Next Generation AEMB Development
A new AEMB core is in the works. It will feature a radical departure from the present compatible architecture, while maintaining software compatibility. It has twice the clock rate of the present core and can execute two hardware threads. There are also other improvements made to the core. Initial results have been extremely promising, delivering a doubling in code performance.
After the development of the AEMB 7.11 got wrapped up, there were many ideas floating around, on things to improve. These ideas are mainly driven by user feedback. So, the plan is to build a next generation AEMB, which will feature a departure from the traditional architecture, while maintaining full software compatibility.
Chiefly, the improvements to look out for in the new core are:
- Increased Clock Speeds
The new AEMB will feature a 5-stage integer pipeline. The shortening of each individual stage results in the doubling of the effective clock rate, over the present clock rate. Many of the issues that were slowing it down previously, have been resolved. So, you can expect the new core to run at twice the clock speed of the present AEMB.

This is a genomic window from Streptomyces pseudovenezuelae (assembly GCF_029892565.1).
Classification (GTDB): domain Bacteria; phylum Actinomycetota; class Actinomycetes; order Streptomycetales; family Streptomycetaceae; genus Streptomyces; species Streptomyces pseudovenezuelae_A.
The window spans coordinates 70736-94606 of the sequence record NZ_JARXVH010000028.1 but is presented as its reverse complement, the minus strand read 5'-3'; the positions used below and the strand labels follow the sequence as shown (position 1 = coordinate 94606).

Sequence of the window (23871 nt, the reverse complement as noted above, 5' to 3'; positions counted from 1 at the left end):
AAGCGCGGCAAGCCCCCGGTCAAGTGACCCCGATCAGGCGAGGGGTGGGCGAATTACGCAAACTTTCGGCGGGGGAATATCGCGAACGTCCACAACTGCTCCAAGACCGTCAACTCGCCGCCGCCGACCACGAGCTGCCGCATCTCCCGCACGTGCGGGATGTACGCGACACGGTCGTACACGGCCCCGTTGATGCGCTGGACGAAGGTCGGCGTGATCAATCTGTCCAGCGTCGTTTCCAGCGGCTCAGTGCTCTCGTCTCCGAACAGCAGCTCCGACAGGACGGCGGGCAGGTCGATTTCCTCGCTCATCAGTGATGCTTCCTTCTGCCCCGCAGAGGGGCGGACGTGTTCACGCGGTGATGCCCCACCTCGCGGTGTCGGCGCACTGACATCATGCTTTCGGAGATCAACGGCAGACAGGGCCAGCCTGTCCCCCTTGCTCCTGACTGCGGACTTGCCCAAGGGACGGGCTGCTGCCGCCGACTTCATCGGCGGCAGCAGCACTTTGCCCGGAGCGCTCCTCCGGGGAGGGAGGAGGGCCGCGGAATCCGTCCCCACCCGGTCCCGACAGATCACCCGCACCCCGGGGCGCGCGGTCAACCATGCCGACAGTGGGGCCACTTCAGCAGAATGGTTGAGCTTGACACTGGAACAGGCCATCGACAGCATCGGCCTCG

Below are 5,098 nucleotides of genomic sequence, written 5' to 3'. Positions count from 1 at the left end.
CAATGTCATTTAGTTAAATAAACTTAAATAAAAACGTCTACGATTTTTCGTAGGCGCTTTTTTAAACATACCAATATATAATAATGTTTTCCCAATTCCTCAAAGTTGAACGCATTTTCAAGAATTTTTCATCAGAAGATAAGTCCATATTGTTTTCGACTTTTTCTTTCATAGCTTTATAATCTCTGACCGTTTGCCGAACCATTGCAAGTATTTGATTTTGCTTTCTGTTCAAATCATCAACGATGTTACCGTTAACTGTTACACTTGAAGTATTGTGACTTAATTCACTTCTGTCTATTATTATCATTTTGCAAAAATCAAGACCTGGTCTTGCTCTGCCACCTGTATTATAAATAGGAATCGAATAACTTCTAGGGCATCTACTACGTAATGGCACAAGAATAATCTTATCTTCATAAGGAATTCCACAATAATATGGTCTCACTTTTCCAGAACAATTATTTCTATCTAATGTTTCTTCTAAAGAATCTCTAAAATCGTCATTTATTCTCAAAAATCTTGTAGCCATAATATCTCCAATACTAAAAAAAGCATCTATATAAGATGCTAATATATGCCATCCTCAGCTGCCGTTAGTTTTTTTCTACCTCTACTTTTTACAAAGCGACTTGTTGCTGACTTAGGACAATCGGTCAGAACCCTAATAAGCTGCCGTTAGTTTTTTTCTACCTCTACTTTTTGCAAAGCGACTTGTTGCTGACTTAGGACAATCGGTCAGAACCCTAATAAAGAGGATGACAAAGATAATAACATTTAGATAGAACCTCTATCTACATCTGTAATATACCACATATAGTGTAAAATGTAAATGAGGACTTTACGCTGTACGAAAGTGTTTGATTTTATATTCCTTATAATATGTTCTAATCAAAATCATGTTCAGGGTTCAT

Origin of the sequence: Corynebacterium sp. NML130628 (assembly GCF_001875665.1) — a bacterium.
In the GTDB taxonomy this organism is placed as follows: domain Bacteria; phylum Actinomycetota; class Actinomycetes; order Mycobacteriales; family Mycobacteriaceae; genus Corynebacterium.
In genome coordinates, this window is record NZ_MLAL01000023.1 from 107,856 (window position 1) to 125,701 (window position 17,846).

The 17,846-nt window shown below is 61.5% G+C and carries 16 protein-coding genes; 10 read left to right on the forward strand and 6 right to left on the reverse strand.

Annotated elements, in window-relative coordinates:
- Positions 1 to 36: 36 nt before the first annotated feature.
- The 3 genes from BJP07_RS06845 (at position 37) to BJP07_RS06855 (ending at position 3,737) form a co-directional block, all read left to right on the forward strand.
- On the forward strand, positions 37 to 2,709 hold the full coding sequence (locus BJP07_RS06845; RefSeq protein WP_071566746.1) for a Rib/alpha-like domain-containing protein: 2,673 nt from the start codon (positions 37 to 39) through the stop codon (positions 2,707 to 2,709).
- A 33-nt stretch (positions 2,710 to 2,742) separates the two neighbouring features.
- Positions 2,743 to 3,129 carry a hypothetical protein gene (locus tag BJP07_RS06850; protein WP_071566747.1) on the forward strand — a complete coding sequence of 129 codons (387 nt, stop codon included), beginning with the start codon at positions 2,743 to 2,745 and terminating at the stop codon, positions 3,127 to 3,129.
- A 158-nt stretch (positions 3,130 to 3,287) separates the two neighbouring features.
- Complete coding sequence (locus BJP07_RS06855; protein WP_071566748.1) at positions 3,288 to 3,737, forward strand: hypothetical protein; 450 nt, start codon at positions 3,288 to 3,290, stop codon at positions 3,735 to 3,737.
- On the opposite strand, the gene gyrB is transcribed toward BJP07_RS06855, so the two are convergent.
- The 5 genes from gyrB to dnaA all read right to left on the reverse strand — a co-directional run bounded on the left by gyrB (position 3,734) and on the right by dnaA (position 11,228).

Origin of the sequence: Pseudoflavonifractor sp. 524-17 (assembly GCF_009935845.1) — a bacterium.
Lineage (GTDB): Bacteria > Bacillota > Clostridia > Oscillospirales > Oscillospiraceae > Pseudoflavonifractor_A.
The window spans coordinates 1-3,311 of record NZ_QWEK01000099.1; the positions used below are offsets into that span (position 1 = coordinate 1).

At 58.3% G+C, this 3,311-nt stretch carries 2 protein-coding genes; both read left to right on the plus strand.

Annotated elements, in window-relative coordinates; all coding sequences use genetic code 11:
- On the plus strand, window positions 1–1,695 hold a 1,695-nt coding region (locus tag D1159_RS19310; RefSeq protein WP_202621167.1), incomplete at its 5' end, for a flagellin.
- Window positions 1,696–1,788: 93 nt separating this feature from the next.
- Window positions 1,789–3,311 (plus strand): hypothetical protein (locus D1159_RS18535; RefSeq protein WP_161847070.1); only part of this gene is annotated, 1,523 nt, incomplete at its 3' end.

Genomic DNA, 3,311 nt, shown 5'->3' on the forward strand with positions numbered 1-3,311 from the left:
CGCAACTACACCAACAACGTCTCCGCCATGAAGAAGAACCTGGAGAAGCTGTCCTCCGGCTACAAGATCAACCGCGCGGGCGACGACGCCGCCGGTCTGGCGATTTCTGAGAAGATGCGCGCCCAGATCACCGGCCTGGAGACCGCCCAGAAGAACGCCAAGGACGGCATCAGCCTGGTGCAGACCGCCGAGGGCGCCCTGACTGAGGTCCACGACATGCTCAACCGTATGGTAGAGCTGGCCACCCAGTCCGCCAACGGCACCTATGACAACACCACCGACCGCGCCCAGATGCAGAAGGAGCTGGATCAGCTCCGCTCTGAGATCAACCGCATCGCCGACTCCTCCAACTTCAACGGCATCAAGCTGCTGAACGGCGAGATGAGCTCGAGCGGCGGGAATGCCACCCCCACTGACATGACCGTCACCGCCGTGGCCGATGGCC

- Fine Grain Multi Threading
Another radical departure for the core is the implementation of FGMT, which is capable of executing 2 hardware threads. This will reduce latency and increase instruction throughput. Instructions are no longer wasted when dealing with code bottlenecks and slow devices, which makes is suitable for high performance embedded applications
Besides these two main changes, there are many other improvements being done on the architecture. As a result of all the improvements, code performance can be expected to increase by 2.5 times. There are many potential exciting applications that can be built for this new core. Hopefully, this will keep the AEMB useful and exciting for various embedded projects.
An initial development version is now available in CVS. It is potentially buggy and the architecture has not been finalised. It should only be used for evaluating the potential of the new core. It is not yet recommended for production use until further testing is complete.